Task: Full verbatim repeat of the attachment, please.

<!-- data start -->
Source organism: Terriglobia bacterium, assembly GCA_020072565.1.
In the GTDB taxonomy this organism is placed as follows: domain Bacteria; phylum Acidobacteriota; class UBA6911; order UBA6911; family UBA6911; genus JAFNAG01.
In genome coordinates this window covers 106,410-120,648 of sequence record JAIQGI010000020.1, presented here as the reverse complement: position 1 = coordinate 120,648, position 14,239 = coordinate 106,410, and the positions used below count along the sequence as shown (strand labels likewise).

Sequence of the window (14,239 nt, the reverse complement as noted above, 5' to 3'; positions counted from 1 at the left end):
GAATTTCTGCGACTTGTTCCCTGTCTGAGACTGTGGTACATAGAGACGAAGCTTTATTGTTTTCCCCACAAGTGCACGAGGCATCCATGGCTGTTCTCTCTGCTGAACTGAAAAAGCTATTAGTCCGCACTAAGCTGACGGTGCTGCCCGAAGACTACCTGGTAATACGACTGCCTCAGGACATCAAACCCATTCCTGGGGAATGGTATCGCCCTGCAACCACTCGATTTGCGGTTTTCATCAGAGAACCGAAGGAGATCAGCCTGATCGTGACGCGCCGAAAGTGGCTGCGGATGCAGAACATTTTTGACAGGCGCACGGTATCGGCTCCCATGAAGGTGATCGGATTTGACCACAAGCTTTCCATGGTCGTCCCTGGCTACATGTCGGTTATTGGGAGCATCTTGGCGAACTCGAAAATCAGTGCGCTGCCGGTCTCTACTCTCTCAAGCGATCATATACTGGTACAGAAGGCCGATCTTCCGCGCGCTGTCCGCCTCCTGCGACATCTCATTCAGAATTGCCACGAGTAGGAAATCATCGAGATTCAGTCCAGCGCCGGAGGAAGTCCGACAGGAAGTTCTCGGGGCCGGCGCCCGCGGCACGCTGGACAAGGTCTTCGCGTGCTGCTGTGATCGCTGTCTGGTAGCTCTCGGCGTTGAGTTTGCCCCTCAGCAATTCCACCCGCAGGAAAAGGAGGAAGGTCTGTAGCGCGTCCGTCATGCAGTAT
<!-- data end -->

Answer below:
Source organism: Terriglobia bacterium, assembly GCA_020072565.1.
In the GTDB taxonomy this organism is placed as follows: domain Bacteria; phylum Acidobacteriota; class UBA6911; order UBA6911; family UBA6911; genus JAFNAG01.
In genome coordinates this window covers 106,410-120,648 of sequence record JAIQGI010000020.1, presented here as the reverse complement: position 1 = coordinate 120,648, position 14,239 = coordinate 106,410, and the positions used below count along the sequence as shown (strand labels likewise).

Sequence of the window (14,239 nt, the reverse complement as noted above, 5' to 3'; positions counted from 1 at the left end):
GAATTTCTGCGACTTGTTCCCTGTCTGAGACTGTGGTACATAGAGACGAAGCTTTATTGTTTTCCCCACAAGTGCACGAGGCATCCATGGCTGTTCTCTCTGCTGAACTGAAAAAGCTATTAGTCCGCACTAAGCTGACGGTGCTGCCCGAAGACTACCTGGTAATACGACTGCCTCAGGACATCAAACCCATTCCTGGGGAATGGTATCGCCCTGCAACCACTCGATTTGCGGTTTTCATCAGAGAACCGAAGGAGATCAGCCTGATCGTGACGCGCCGAAAGTGGCTGCGGATGCAGAACATTTTTGACAGGCGCACGGTATCGGCTCCCATGAAGGTGATCGGATTTGACCACAAGCTTTCCATGGTCGTCCCTGGCTACATGTCGGTTATTGGGAGCATCTTGGCGAACTCGAAAATCAGTGCGCTGCCGGTCTCTACTCTCTCAAGCGATCATATACTGGTACAGAAGGCCGATCTTCCGCGCGCTGTCCGCCTCCTGCGACATCTCATTCAGAATTGCCACGAGTAGGAAATCATCGAGATTCAGTCCAGCGCCGGAGGAAGTCCGACAGGAAGTTCTCGGGGCCGGCGCCCGCGGCACGCTGGACAAGGTCTTCGCGTGCTGCTGTGATCGCTGTCTGGTAGCTCTCGGCGTTGAGTTTGCCCCTCAGCAATTCCACCCGCAGGAAAAGGAGGAAGGTCTGTAGCGCGTCCGTCATGCAGTAT